So many stories around us, like that of Harry, seem to point at the overlooked obvious – that you will only find happiness within yourself. Well, that’s very good news since you don’t need to look far away to find happiness – like for example running after expensive, energy-consuming and ultimately unsatisfying goals. It’s there right within you. As scientist Zen Buddhist Jon Kabat-Zinn perfectly immortalized in one of his book titles: “Wherever you go, there you are.”

When life rocks your boat to the point of wrecking it or when the proverbial crap hits the ceiling fan you will reach a y-point which will either make you or break you. So many people like Harry managed to find happiness & inner peace through the most turbulent and upsetting moments of their lives by making use of their internal resources, by finding happiness within rather than in external points of reference.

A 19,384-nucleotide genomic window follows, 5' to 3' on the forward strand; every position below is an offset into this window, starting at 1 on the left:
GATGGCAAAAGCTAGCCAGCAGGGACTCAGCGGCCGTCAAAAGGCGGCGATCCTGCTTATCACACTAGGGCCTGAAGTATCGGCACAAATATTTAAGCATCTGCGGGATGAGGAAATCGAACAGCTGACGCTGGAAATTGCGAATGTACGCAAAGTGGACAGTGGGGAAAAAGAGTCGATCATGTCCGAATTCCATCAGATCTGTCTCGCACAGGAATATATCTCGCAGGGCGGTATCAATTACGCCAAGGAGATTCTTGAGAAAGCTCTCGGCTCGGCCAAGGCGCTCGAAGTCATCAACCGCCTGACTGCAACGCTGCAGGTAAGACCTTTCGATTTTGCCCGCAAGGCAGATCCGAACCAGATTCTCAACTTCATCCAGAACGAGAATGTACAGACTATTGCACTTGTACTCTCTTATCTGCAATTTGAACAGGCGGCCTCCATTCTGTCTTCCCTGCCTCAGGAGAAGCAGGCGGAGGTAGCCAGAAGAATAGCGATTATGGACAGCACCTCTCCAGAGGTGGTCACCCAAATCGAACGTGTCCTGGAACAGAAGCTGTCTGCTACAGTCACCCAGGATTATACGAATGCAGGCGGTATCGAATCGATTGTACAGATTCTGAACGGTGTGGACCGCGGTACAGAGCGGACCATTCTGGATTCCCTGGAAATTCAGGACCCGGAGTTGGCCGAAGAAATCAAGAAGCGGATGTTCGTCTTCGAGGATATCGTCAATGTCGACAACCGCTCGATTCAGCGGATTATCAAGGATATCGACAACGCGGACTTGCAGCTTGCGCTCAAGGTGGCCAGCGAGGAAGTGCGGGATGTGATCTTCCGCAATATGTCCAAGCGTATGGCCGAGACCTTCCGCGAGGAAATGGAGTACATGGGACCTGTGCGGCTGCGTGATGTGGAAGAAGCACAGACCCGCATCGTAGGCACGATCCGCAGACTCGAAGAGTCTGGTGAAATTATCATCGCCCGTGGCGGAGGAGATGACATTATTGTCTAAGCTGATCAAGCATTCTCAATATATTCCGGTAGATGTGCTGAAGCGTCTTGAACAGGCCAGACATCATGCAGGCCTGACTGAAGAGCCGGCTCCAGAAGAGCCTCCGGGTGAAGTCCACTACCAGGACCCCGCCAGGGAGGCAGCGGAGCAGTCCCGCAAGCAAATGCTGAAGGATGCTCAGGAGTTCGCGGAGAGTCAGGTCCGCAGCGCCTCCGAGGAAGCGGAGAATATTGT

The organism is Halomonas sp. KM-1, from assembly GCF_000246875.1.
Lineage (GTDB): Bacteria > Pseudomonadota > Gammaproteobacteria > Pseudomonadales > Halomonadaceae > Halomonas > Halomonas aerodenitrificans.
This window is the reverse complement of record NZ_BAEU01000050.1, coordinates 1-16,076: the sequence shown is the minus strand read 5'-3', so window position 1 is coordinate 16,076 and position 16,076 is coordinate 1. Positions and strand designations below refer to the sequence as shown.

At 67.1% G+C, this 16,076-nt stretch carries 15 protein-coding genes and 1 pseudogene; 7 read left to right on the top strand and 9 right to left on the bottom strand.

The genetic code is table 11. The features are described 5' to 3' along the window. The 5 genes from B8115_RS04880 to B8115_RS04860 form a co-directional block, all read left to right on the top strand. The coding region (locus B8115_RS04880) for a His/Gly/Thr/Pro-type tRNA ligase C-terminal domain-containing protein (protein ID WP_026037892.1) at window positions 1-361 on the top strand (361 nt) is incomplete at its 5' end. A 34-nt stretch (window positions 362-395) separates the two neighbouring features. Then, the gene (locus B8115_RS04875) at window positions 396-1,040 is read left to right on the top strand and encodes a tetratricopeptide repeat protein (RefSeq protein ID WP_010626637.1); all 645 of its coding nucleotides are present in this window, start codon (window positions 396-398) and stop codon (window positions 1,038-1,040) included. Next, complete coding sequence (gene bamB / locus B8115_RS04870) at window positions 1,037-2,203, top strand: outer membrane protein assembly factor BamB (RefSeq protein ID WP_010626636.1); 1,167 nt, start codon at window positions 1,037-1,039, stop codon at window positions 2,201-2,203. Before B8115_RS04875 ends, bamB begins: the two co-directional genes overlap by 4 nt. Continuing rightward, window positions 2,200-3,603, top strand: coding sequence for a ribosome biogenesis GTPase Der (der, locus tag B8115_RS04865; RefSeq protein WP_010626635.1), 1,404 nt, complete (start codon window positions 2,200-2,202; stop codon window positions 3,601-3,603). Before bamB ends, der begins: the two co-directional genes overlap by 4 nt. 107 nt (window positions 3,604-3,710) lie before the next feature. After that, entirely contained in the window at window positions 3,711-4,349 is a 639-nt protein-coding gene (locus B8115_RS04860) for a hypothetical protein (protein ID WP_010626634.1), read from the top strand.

The key to happiness, or, in other words, that of finding true inner happiness, is by finding your inner peace – that center of calm inner knowing which is the real source of your being rather than those mental projections or models imposed by your social background.

There are many pathways to find your inner peace but before I start sounding too metaphysical I’d reckon that the greatest and shortest path is that of acceptance. Let go of your expectations, inner struggle, and frustrations when things don’t turn out exactly, the way you want them. Acceptance is an extremely powerful tool to finding inner happiness. It shouldn’t be confused with resignation or passiveness.

We often fail to understand the power of acceptance because it comes from the heart, not the mind. Its power, in fact, comes from transcending the resistance and inner currents of the restless mind which are often the source of our anxieties, stress, and inner conflict.